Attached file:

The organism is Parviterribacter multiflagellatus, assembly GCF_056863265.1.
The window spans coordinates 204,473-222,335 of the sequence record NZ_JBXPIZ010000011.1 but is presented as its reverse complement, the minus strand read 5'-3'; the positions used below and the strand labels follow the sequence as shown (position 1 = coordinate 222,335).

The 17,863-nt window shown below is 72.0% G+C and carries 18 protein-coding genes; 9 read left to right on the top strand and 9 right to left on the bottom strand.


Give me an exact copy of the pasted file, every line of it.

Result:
The organism is Parviterribacter multiflagellatus, assembly GCF_056863265.1.
The window spans coordinates 204,473-222,335 of the sequence record NZ_JBXPIZ010000011.1 but is presented as its reverse complement, the minus strand read 5'-3'; the positions used below and the strand labels follow the sequence as shown (position 1 = coordinate 222,335).

The 17,863-nt window shown below is 72.0% G+C and carries 18 protein-coding genes; 9 read left to right on the top strand and 9 right to left on the bottom strand.